Overcoming the Blank Page

As an aspiring author, there is nothing more frightening than the blank page. It is the great white void in which everything and anything can exist. It is like being a sailor staring across the open ocean and wondering in which direction you should sail. On the blank page, there is no map but the one that you make. This realization can be freeing but also daunting for first-time writers. The blank page can make a person feel that what they write must be profound; otherwise, there is no point. There is also the fear of writing for an extended period of time but later becoming dissatisfied with what was written, undoing hours of work. These fears have paralyzed my creativity in the past and have prevented me from writing on a number of occasions. Whether you are writing a novel, a screenplay, a comic book, or something else entirely, here are some tips for overcoming the blank page of your project.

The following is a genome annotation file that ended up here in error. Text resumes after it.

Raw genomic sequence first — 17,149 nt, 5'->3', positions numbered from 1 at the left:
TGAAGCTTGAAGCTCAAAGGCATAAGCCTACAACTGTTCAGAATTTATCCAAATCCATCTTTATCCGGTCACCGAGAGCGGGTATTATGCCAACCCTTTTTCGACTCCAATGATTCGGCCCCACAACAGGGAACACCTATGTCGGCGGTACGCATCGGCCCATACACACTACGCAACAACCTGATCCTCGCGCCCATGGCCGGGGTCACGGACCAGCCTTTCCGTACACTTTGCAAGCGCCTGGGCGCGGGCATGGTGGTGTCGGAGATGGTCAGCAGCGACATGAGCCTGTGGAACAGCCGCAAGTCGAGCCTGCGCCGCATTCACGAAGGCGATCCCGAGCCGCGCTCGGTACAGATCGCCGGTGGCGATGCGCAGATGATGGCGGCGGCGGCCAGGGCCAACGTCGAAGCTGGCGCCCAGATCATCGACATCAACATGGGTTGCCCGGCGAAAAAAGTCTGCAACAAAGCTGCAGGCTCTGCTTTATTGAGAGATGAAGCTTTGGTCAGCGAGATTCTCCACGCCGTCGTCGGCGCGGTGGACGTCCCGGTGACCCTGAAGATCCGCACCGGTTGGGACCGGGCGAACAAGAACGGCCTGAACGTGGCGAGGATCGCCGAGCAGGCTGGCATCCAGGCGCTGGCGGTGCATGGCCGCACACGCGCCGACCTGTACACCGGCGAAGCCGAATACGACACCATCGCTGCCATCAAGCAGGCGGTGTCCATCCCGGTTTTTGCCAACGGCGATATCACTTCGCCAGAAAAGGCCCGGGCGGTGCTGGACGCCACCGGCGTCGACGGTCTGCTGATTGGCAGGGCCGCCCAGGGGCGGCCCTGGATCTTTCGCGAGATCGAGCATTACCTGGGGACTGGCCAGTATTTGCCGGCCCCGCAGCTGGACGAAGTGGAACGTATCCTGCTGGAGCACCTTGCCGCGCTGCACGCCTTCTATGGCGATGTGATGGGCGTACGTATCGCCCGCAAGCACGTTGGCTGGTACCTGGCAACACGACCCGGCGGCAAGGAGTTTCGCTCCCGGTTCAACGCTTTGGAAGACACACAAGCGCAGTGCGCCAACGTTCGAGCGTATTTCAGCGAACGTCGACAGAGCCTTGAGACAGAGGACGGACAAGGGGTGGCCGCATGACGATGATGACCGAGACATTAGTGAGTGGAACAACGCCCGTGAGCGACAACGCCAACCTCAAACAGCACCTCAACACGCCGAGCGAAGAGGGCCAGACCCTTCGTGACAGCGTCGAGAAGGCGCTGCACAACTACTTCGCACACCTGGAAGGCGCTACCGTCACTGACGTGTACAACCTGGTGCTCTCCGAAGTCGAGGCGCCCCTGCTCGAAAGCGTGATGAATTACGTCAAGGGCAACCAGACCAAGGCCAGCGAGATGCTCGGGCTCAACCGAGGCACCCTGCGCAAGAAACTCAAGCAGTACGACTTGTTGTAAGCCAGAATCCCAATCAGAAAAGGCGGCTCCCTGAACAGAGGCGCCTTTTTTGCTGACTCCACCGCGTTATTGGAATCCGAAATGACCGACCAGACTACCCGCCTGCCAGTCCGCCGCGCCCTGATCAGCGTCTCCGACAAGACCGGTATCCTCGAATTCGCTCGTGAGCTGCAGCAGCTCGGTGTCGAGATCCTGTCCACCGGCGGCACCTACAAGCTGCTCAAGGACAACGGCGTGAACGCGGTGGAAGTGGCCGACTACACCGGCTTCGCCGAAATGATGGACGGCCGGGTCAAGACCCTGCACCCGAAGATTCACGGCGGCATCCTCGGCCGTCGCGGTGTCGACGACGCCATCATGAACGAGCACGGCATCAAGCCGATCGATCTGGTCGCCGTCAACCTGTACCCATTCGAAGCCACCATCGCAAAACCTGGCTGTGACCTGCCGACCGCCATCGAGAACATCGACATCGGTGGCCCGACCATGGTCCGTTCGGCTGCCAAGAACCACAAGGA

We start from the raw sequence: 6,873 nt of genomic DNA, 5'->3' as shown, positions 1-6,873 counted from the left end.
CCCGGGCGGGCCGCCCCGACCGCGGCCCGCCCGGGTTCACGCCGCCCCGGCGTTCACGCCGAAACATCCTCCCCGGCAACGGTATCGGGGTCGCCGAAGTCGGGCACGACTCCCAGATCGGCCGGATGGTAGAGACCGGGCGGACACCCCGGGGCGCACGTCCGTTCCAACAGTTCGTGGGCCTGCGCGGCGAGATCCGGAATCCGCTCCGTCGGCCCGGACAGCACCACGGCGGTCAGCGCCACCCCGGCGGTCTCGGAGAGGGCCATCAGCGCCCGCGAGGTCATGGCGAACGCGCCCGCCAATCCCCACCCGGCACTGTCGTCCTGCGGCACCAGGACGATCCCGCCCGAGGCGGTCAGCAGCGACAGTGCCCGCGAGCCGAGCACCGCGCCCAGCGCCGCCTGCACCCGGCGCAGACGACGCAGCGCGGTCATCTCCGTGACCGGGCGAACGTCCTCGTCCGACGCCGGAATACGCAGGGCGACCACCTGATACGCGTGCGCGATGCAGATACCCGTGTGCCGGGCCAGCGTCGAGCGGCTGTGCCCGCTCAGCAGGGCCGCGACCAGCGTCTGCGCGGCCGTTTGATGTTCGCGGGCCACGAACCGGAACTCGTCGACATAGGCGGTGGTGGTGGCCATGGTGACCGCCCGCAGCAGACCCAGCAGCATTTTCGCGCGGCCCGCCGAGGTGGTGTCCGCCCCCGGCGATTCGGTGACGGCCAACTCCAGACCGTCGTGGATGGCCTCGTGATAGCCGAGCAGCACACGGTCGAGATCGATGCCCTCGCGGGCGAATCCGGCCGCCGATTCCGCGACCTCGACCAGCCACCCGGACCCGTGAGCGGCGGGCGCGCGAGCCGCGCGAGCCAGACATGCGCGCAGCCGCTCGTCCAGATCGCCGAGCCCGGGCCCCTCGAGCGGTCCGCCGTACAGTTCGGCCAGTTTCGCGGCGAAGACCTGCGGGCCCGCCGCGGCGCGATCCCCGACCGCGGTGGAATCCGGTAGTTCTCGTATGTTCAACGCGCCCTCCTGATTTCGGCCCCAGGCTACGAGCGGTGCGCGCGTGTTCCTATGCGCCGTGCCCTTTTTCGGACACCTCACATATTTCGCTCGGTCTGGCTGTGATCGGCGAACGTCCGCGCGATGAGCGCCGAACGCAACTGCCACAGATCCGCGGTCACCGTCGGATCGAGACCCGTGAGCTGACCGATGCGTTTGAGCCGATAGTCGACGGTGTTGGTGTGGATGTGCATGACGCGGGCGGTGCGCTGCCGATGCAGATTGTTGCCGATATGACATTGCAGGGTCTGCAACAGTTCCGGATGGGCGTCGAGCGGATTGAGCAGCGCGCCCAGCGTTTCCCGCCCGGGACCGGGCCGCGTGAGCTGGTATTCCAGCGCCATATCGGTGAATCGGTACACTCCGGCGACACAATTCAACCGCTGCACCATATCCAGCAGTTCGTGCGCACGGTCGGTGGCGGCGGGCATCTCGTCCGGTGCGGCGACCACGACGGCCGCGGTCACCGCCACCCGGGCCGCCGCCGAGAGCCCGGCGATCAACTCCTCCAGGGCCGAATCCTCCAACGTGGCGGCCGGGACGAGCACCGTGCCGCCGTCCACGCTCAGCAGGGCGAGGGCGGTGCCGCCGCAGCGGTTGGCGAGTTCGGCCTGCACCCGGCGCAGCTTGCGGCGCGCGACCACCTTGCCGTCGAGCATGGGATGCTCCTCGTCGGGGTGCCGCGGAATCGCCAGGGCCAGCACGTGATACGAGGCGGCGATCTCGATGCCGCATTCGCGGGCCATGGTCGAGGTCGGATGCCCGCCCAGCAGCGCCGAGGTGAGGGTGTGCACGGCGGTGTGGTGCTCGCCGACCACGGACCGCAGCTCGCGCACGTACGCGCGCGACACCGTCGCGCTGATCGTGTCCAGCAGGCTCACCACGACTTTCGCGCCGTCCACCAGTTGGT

Fountain pen writing on paper

Remember That it is Just the First Draft

One of the greatest fears that writers face is the possibility that they will spend countless hours on a project only to churn out something mediocre. This fear holds back many writers from writing their passion projects, and it becomes a great source of anxiety for them. The trick to overcoming this fear is recognizing that as the writer, you have complete control over your own writing. If you write something that you later don’t like, you can edit or remove it. If you write your piece and think of something you’d like to add afterwards, you can add it. You are not beholden to your first draft; it can be edited, reorganized, or thrown out entirely.

Most books and articles go through numerous drafts before ever seeing the light of publication. First-time writers should take this as an encouragement. Even if you find out that what you have written doesn’t meet your standards, you can change it. It is your story – you can add or take away whatever you think will help you realize your vision. If you finish the first draft of your project and are unsatisfied, that is a sign that you care deeply about the quality of your work.